Disruption in the making
In 2019, we have written about how four domains of our daily lives are being disrupted by digital technology: mobility, health(care), food and education. In all these cases, digital technology does not only change the competitive field and reshape value chains, it also changes consumer preferences and creates new social and ethical challenges. As digital technology, regulation, consumer practices and business models co-shape each other, disruption is a process continuously in the making.
Despite all stories about new generations not caring about cars, very little is changing in our travel behavior. Youngsters have less money and study longer, but as soon as they earn a living and start a family, they display “adult travel behavior”, just like their parents.
For now, we should not expect too much of technological change either. Even though chipmakers are getting ready to build a chauffeur-on-a-chip, it’s been a challenging year for self-driving cars and it will take many years before truly autonomous vehicles hit the road for real. Until that time, they will operate in trials to collect data for training purposes and possibly, within limits, for last-mile solutions. Most of all, they will be learning about the difficult-to-predict behavior of other, human, road users. Even if self-driving cars eventually come to work perfectly, it is still questionable whether we will welcome them wholeheartedly. For now, technology developers encounter quite a bit of resistance and even technology vandalism that reminds us of the Luddite protests in the early 19th century.
On a different note, the push for electrification of road (and waterborne) transport continues, because of climate change and in response to growing awareness about the deadly impact of local air pollution. Next year, we will see a surge in the number of electric vehicles on the market, but demand remains highly dependent on local subsidies for consumers and ethical concerns over natural resources (e.g. cobalt) could dampen enthusiasm about EVs. For this reason, and because battery technology will not progress fast enough, hydrogen as a fuel-of-the-future made quite a comeback last year.
We are in the midst of the transition to a more personalized, preventive and participatory healthcare system. Changing disease patterns and aging societies demand a different organization of the system. Naturally, all eyes are on digital technology when it comes to enabling the transition, but, as we’ve frequently noted, digital technology is not a solution in itself. To illustrate, smart home care could relieve pressure and reduce unnecessary and costly hospital visits, but we expect socio-cultural dynamics, such as the coming generation of self-conscious and tech-savvy “elastic” elderly, to also play a big role in the sustainable management of aging societies.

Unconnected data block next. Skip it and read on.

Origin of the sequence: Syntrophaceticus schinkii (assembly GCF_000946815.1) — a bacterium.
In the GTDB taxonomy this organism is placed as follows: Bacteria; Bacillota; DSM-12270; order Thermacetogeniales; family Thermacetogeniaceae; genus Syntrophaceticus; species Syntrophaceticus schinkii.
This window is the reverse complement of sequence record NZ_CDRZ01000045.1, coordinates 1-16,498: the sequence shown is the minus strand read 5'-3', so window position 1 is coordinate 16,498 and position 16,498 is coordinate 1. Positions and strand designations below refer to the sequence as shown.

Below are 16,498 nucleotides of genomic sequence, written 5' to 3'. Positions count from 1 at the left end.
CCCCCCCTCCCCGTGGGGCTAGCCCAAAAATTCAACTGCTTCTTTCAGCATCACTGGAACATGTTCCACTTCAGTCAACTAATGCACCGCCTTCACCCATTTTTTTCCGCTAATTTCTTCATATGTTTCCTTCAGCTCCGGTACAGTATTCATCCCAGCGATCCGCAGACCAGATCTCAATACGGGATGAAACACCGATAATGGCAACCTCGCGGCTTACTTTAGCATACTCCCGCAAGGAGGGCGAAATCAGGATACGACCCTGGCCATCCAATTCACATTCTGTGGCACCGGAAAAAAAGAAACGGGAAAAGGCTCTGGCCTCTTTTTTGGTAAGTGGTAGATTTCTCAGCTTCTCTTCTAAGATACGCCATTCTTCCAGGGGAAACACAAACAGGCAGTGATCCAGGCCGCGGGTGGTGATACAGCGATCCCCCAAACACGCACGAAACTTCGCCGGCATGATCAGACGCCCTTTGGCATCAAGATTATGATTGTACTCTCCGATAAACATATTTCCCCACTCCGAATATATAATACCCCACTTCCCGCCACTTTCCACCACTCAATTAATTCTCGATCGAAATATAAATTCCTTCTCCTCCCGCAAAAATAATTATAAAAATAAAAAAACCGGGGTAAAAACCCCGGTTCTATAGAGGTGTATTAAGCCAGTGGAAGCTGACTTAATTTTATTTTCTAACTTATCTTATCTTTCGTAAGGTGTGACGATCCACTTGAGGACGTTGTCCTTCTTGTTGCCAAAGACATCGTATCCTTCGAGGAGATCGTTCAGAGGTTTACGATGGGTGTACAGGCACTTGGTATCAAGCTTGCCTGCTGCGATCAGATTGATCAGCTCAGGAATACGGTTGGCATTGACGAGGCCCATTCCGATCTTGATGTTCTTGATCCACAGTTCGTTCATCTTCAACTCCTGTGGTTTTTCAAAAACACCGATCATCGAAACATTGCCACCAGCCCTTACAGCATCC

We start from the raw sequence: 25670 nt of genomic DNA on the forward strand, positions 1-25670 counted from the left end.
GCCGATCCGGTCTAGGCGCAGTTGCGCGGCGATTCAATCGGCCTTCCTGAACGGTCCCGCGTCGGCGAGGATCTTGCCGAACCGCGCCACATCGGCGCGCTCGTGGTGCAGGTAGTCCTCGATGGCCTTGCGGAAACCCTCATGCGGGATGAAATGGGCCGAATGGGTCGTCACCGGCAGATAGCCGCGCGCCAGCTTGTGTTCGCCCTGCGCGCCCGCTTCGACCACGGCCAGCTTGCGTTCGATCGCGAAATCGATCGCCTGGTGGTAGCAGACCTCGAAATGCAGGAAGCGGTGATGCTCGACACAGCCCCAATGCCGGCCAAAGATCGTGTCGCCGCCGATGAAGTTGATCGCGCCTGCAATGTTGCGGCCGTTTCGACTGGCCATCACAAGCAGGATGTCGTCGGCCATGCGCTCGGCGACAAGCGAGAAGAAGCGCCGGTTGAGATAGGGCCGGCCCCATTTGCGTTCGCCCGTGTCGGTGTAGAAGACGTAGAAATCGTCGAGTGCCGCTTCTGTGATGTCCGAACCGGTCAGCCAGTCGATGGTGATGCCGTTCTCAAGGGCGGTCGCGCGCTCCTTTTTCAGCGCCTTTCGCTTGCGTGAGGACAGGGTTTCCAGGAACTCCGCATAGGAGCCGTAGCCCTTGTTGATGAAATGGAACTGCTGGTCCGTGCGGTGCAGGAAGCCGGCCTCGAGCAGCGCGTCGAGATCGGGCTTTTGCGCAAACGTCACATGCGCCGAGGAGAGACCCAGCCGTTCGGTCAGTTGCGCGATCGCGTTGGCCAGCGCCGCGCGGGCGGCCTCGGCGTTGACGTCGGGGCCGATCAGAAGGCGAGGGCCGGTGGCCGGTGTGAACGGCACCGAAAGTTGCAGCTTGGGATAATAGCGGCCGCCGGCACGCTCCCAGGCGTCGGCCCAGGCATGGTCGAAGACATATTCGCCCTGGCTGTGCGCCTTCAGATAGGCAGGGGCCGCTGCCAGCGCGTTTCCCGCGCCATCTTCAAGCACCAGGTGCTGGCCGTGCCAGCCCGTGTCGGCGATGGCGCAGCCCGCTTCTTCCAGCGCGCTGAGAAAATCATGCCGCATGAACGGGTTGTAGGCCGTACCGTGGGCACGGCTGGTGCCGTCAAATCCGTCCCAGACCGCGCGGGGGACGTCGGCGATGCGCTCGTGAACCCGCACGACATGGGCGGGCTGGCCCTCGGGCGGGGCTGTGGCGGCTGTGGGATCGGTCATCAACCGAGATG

Furthermore, ubiquitous digital self-tracking practices empower citizens to take responsibility for their own health, keep patients better informed on their health and could thus help democratize the doctor-patient relationship. Unfortunately, the rise of self-tracking might also lead to coercive practices and exploitation of the more vulnerable groups of society and government policies could be perceived as patronizing.
On an existential level, we don’t really know what the impact of the datafication of life will be. The emergence of the quantified self might improve measurable health, the amateur athlete is starting to look like a pro and the widespread adoption of mindfulness apps might help us get rid of the self-destructive and easily distracted “ego”. At the same time, the lack of spiritual legacy in mindfulness could increase self-centeredness or lead to alienation from our very own bodies.